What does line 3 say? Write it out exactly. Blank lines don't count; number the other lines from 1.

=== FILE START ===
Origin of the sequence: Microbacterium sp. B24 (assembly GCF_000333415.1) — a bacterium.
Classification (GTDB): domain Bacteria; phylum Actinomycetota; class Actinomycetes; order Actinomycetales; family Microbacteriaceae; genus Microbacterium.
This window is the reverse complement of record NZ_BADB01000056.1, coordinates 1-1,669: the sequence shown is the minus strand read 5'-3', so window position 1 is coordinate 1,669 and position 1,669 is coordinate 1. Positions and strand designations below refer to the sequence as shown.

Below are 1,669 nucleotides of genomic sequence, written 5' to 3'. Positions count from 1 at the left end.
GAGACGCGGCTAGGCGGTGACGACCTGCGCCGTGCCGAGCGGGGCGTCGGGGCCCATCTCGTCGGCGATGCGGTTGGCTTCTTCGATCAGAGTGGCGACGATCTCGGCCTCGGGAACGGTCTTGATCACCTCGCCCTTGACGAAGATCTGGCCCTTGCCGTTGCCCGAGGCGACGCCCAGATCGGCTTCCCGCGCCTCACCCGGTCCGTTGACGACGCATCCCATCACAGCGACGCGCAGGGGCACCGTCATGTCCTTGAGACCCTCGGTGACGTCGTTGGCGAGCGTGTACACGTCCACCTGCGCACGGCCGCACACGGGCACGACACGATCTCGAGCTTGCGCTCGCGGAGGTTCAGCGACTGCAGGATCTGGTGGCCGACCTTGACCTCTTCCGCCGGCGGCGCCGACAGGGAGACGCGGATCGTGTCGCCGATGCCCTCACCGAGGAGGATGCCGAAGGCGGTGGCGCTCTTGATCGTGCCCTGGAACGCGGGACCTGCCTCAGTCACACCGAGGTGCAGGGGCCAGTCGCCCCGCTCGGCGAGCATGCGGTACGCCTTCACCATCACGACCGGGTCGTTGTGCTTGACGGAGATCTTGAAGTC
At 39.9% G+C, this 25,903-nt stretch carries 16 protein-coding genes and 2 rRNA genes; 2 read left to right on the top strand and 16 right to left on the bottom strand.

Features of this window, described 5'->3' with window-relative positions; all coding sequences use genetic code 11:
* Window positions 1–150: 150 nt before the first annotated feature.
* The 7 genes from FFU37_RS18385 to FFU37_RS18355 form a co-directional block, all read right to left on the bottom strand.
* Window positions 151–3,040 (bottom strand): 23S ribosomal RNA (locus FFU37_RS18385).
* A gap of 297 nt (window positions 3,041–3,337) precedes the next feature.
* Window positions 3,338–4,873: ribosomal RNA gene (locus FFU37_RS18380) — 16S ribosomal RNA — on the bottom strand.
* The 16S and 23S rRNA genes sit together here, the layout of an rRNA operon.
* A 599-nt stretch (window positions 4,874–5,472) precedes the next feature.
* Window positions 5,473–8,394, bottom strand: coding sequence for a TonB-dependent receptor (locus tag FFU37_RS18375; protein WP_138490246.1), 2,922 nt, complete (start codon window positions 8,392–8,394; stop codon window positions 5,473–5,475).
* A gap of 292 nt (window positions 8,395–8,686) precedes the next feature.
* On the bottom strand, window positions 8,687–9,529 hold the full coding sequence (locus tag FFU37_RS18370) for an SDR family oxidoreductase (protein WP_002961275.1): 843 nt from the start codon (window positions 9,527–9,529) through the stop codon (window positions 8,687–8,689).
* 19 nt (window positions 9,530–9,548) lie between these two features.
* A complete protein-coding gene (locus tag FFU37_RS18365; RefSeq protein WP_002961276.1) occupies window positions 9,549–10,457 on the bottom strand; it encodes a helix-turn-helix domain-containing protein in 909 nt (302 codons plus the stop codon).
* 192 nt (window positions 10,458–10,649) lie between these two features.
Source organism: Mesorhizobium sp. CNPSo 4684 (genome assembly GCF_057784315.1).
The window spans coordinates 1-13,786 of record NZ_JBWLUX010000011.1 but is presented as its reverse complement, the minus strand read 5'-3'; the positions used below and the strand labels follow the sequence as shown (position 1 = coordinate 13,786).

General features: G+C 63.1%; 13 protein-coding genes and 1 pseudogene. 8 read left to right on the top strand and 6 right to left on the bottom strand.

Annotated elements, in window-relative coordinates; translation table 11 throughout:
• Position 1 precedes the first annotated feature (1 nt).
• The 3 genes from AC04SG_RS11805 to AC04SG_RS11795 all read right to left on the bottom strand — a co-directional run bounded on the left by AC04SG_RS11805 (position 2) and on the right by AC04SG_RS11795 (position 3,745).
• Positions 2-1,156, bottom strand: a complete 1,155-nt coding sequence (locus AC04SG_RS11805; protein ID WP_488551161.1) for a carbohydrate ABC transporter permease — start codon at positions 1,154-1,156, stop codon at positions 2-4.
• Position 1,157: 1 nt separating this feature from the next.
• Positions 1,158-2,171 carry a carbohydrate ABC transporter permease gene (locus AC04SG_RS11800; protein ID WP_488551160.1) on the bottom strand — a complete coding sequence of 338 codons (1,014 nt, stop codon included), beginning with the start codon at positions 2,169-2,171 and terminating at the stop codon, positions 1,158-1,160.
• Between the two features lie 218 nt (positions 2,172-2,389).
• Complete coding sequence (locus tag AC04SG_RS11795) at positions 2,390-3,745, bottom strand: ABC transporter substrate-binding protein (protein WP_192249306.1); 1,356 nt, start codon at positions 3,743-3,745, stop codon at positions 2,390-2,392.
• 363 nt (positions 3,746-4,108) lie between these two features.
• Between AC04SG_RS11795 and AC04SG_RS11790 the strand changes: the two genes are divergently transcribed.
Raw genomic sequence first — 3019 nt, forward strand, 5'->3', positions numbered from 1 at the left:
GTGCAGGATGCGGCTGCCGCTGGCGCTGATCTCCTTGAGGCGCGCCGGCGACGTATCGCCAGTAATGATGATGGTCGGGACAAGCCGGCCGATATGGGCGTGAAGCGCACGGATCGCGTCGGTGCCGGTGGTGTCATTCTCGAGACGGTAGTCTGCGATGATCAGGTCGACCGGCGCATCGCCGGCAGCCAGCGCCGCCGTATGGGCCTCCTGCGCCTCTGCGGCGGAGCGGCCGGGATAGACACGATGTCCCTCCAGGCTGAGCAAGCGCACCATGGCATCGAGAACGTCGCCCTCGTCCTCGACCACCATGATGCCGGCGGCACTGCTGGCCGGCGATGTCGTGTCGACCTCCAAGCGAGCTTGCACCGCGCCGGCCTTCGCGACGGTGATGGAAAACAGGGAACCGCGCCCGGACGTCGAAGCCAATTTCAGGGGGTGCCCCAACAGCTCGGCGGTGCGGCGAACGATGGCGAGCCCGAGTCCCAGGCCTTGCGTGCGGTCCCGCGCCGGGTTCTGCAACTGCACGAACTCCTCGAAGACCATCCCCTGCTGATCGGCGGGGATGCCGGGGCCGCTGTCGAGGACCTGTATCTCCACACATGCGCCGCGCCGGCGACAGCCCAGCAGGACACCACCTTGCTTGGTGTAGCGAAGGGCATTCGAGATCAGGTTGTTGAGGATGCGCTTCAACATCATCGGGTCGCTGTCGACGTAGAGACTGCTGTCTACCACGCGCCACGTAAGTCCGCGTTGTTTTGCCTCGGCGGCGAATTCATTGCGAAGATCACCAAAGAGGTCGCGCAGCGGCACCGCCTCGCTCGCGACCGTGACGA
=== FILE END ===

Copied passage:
This window is the reverse complement of record NZ_BADB01000056.1, coordinates 1-1,669: the sequence shown is the minus strand read 5'-3', so window position 1 is coordinate 1,669 and position 1,669 is coordinate 1. Positions and strand designations below refer to the sequence as shown.